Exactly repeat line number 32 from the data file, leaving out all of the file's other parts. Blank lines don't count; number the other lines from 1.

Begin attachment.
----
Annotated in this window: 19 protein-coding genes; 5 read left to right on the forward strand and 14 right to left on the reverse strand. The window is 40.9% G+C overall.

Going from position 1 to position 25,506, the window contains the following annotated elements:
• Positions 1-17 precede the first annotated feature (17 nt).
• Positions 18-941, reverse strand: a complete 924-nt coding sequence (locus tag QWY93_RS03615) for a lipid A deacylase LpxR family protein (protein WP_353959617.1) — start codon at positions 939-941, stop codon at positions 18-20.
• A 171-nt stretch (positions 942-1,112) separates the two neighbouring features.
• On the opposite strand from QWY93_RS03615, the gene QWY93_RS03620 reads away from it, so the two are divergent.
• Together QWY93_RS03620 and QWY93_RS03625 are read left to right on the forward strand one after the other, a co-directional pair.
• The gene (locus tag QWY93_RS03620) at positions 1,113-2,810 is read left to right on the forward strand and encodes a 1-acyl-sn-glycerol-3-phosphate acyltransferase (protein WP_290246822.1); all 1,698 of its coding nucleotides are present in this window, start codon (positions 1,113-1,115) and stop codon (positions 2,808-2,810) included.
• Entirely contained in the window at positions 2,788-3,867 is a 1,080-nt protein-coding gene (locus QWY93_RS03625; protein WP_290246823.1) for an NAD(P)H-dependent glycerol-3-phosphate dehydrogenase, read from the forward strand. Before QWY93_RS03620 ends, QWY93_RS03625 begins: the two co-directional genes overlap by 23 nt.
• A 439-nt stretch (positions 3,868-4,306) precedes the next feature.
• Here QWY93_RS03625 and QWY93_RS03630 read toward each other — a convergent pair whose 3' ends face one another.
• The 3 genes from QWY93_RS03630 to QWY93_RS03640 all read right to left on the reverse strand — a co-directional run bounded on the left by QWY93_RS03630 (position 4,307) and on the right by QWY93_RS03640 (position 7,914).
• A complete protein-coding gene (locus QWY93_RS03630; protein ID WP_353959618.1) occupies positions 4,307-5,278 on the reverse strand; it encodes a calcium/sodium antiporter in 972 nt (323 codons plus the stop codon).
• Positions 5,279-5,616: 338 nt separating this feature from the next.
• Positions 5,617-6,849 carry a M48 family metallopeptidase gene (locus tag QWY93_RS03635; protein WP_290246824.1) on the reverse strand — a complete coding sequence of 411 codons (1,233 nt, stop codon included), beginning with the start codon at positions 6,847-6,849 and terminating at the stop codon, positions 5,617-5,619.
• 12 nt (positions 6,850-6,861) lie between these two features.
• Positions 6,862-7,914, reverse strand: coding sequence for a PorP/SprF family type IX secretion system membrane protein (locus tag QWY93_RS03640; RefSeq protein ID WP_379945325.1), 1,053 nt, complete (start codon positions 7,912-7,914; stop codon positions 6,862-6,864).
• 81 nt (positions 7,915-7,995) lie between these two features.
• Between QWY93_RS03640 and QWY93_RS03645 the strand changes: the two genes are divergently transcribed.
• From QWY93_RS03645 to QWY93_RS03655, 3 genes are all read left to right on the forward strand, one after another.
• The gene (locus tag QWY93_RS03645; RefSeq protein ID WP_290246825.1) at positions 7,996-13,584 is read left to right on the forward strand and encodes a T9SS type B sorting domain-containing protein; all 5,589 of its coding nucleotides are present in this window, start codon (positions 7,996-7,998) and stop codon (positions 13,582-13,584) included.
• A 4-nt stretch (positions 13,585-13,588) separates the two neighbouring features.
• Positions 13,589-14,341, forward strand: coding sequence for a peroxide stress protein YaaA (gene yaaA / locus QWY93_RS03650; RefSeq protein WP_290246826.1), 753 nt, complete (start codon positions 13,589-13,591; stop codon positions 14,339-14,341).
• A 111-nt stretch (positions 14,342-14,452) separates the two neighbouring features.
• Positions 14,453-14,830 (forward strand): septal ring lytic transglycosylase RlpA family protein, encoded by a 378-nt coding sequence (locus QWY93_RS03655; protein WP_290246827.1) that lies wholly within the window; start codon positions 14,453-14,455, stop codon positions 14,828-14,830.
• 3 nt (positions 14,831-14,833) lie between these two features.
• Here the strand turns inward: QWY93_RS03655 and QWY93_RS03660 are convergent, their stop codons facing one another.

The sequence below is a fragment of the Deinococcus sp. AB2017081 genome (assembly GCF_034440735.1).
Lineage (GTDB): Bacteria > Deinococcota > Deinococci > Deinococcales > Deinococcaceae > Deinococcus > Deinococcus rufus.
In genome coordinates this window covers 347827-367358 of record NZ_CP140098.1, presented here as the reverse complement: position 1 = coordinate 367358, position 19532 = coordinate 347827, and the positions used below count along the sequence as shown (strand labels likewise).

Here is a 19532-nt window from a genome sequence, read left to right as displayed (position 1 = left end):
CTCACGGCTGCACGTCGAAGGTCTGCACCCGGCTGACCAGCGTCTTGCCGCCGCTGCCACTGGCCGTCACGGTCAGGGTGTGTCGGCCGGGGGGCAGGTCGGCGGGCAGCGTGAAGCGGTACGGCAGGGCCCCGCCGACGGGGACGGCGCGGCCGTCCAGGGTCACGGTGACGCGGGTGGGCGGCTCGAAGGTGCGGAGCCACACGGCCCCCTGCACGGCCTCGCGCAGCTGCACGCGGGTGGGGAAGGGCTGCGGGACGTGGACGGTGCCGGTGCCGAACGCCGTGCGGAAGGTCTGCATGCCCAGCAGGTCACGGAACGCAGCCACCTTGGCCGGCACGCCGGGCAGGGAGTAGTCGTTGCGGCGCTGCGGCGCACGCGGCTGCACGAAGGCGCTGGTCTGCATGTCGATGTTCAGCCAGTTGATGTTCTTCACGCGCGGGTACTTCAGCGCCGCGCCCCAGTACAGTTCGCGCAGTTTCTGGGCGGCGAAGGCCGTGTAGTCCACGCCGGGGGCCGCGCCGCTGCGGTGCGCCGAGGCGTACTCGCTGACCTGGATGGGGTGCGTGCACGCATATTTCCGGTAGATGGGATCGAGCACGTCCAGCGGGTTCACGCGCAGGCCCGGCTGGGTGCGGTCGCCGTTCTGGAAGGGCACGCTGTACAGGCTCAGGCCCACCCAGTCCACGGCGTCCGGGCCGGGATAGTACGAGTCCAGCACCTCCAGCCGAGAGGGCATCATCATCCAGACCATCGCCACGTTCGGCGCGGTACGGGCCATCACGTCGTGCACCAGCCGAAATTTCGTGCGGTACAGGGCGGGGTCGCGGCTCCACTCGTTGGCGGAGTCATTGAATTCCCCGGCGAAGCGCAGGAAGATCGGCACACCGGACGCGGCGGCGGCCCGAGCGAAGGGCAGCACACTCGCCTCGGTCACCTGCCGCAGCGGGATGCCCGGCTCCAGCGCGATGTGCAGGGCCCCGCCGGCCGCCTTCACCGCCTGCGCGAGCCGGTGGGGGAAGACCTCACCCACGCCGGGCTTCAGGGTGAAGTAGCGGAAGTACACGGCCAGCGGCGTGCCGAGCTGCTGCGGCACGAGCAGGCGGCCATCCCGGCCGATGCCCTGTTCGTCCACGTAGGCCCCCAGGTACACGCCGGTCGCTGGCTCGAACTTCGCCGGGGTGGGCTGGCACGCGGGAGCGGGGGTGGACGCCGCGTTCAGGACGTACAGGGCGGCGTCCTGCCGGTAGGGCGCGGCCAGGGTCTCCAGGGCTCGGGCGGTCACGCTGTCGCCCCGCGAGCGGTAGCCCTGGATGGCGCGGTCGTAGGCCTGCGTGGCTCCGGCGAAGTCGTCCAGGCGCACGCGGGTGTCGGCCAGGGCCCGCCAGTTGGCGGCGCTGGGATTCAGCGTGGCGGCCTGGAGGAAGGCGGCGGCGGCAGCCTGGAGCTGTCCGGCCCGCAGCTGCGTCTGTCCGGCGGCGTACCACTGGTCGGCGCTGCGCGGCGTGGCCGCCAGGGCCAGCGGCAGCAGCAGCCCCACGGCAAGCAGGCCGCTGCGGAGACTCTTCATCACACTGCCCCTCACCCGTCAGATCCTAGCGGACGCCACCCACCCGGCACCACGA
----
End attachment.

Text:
CTCACGGCTGCACGTCGAAGGTCTGCACCCGGCTGACCAGCGTCTTGCCGCCGCTGCCACTGGCCGTCACGGTCAGGGTGTGTCGGCCGGGGGGCAGGTCGGCGGGCAGCGTGAAGCGGTACGGCAGGGCCCCGCCGACGGGGACGGCGCGGCCGTCCAGGGTCACGGTGACGCGGGTGGGCGGCTCGAAGGTGCGGAGCCACACGGCCCCCTGCACGGCCTCGCGCAGCTGCACGCGGGTGGGGAAGGGCTGCGGGACGTGGACGGTGCCGGTGCCGAACGCCGTGCGGAAGGTCTGCATGCCCAGCAGGTCACGGAACGCAGCCACCTTGGCCGGCACGCCGGGCAGGGAGTAGTCGTTGCGGCGCTGCGGCGCACGCGGCTGCACGAAGGCGCTGGTCTGCATGTCGATGTTCAGCCAGTTGATGTTCTTCACGCGCGGGTACTTCAGCGCCGCGCCCCAGTACAGTTCGCGCAGTTTCTGGGCGGCGAAGGCCGTGTAGTCCACGCCGGGGGCCGCGCCGCTGCGGTGCGCCGAGGCGTACTCGCTGACCTGGATGGGGTGCGTGCACGCATATTTCCGGTAGATGGGATCGAGCACGTCCAGCGGGTTCACGCGCAGGCCCGGCTGGGTGCGGTCGCCGTTCTGGAAGGGCACGCTGTACAGGCTCAGGCCCACCCAGTCCACGGCGTCCGGGCCGGGATAGTACGAGTCCAGCACCTCCAGCCGAGAGGGCATCATCATCCAGACCATCGCCACGTTCGGCGCGGTACGGGCCATCACGTCGTGCACCAGCCGAAATTTCGTGCGGTACAGGGCGGGGTCGCGGCTCCACTCGTTGGCGGAGTCATTGAATTCCCCGGCGAAGCGCAGGAAGATCGGCACACCGGACGCGGCGGCGGCCCGAGCGAAGGGCAGCACACTCGCCTCGGTCACCTGCCGCAGCGGGATGCCCGGCTCCAGCGCGATGTGCAGGGCCCCGCCGGCCGCCTTCACCGCCTGCGCGAGCCGGTGGGGGAAGACCTCACCCACGCCGGGCTTCAGGGTGAAGTAGCGGAAGTACACGGCCAGCGGCGTGCCGAGCTGCTGCGGCACGAGCAGGCGGCCATCCCGGCCGATGCCCTGTTCGTCCACGTAGGCCCCCAGGTACACGCCGGTCGCTGGCTCGAACTTCGCCGGGGTGGGCTGGCACGCGGGAGCGGGGGTGGACGCCGCGTTCAGGACGTACAGGGCGGCGTCCTGCCGGTAGGGCGCGGCCAGGGTCTCCAGGGCTCGGGCGGTCACGCTGTCGCCCCGCGAGCGGTAGCCCTGGATGGCGCGGTCGTAGGCCTGCGTGGCTCCGGCGAAGTCGTCCAGGCGCACGCGGGTGTCGGCCAGGGCCCGCCAGTTGGCGGCGCTGGGATTCAGCGTGGCGGCCTGGAGGAAGGCGGCGGCGGCAGCCTGGAGCTGTCCGGCCCGCAGCTGCGTCTGTCCGGCGGCGTACCACTGGTCGGCGCTGCGCGGCGTGGCCGCCAGGGCCAGCGGCAGCAGCAGCCCCACGGCAAGCAGGCCGCTGCGGAGACTCTTCATCACACTGCCCCTCACCCGTCAGATCCTAGCGGACGCCACCCACCCGGCACCACGA